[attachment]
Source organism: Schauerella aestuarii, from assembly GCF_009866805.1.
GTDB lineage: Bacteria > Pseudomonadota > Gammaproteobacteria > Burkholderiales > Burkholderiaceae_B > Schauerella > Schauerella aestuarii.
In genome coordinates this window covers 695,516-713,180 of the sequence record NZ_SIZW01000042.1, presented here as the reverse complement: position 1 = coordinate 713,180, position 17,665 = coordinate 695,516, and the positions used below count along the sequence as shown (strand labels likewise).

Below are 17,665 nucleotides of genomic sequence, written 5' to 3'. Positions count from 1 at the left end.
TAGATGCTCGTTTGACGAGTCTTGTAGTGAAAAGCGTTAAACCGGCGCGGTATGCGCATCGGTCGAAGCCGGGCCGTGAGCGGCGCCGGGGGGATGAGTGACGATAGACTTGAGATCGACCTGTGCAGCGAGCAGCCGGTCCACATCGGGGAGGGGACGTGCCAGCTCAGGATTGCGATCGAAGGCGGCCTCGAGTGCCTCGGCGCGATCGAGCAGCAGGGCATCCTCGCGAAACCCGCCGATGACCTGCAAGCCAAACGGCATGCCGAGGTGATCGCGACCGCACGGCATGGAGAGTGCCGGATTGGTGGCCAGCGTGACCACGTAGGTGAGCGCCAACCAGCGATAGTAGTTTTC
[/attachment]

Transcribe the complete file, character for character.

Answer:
Source organism: Schauerella aestuarii, from assembly GCF_009866805.1.
GTDB lineage: Bacteria > Pseudomonadota > Gammaproteobacteria > Burkholderiales > Burkholderiaceae_B > Schauerella > Schauerella aestuarii.
In genome coordinates this window covers 695,516-713,180 of the sequence record NZ_SIZW01000042.1, presented here as the reverse complement: position 1 = coordinate 713,180, position 17,665 = coordinate 695,516, and the positions used below count along the sequence as shown (strand labels likewise).

Below are 17,665 nucleotides of genomic sequence, written 5' to 3'. Positions count from 1 at the left end.
TAGATGCTCGTTTGACGAGTCTTGTAGTGAAAAGCGTTAAACCGGCGCGGTATGCGCATCGGTCGAAGCCGGGCCGTGAGCGGCGCCGGGGGGATGAGTGACGATAGACTTGAGATCGACCTGTGCAGCGAGCAGCCGGTCCACATCGGGGAGGGGACGTGCCAGCTCAGGATTGCGATCGAAGGCGGCCTCGAGTGCCTCGGCGCGATCGAGCAGCAGGGCATCCTCGCGAAACCCGCCGATGACCTGCAAGCCAAACGGCATGCCGAGGTGATCGCGACCGCACGGCATGGAGAGTGCCGGATTGGTGGCCAGCGTGACCACGTAGGTGAGCGCCAACCAGCGATAGTAGTTTTC